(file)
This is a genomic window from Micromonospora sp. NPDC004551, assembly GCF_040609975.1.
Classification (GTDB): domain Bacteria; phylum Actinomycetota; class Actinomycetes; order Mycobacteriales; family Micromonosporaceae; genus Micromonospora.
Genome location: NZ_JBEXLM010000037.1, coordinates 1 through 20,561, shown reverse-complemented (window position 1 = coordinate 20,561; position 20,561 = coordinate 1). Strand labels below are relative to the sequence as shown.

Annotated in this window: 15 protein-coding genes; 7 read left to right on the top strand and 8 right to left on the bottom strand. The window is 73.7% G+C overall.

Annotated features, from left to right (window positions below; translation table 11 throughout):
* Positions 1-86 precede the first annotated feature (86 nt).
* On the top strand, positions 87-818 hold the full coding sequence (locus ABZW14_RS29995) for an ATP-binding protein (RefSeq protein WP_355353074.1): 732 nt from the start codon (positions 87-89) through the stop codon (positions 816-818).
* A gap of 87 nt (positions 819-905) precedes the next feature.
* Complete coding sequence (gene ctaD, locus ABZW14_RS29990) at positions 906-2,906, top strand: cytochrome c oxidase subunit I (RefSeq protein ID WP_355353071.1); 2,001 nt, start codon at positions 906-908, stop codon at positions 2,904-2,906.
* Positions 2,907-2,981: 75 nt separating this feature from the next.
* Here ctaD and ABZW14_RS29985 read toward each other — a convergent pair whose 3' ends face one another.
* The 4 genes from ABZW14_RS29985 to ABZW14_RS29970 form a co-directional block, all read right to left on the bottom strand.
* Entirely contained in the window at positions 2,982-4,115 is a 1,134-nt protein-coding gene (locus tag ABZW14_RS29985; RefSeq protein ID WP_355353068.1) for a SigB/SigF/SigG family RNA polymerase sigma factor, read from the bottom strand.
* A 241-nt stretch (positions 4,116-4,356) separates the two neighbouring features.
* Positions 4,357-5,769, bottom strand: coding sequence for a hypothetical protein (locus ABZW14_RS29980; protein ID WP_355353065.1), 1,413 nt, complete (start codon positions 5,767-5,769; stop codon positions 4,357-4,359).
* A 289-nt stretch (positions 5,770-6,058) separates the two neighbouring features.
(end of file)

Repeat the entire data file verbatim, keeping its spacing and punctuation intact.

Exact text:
This is a genomic window from Micromonospora sp. NPDC004551, assembly GCF_040609975.1.
Classification (GTDB): domain Bacteria; phylum Actinomycetota; class Actinomycetes; order Mycobacteriales; family Micromonosporaceae; genus Micromonospora.
Genome location: NZ_JBEXLM010000037.1, coordinates 1 through 20,561, shown reverse-complemented (window position 1 = coordinate 20,561; position 20,561 = coordinate 1). Strand labels below are relative to the sequence as shown.

Annotated in this window: 15 protein-coding genes; 7 read left to right on the top strand and 8 right to left on the bottom strand. The window is 73.7% G+C overall.

Annotated features, from left to right (window positions below; translation table 11 throughout):
* Positions 1-86 precede the first annotated feature (86 nt).
* On the top strand, positions 87-818 hold the full coding sequence (locus ABZW14_RS29995) for an ATP-binding protein (RefSeq protein WP_355353074.1): 732 nt from the start codon (positions 87-89) through the stop codon (positions 816-818).
* A gap of 87 nt (positions 819-905) precedes the next feature.
* Complete coding sequence (gene ctaD, locus ABZW14_RS29990) at positions 906-2,906, top strand: cytochrome c oxidase subunit I (RefSeq protein ID WP_355353071.1); 2,001 nt, start codon at positions 906-908, stop codon at positions 2,904-2,906.
* Positions 2,907-2,981: 75 nt separating this feature from the next.
* Here ctaD and ABZW14_RS29985 read toward each other — a convergent pair whose 3' ends face one another.
* The 4 genes from ABZW14_RS29985 to ABZW14_RS29970 form a co-directional block, all read right to left on the bottom strand.
* Entirely contained in the window at positions 2,982-4,115 is a 1,134-nt protein-coding gene (locus tag ABZW14_RS29985; RefSeq protein ID WP_355353068.1) for a SigB/SigF/SigG family RNA polymerase sigma factor, read from the bottom strand.
* A 241-nt stretch (positions 4,116-4,356) separates the two neighbouring features.
* Positions 4,357-5,769, bottom strand: coding sequence for a hypothetical protein (locus ABZW14_RS29980; protein ID WP_355353065.1), 1,413 nt, complete (start codon positions 5,767-5,769; stop codon positions 4,357-4,359).
* A 289-nt stretch (positions 5,770-6,058) separates the two neighbouring features.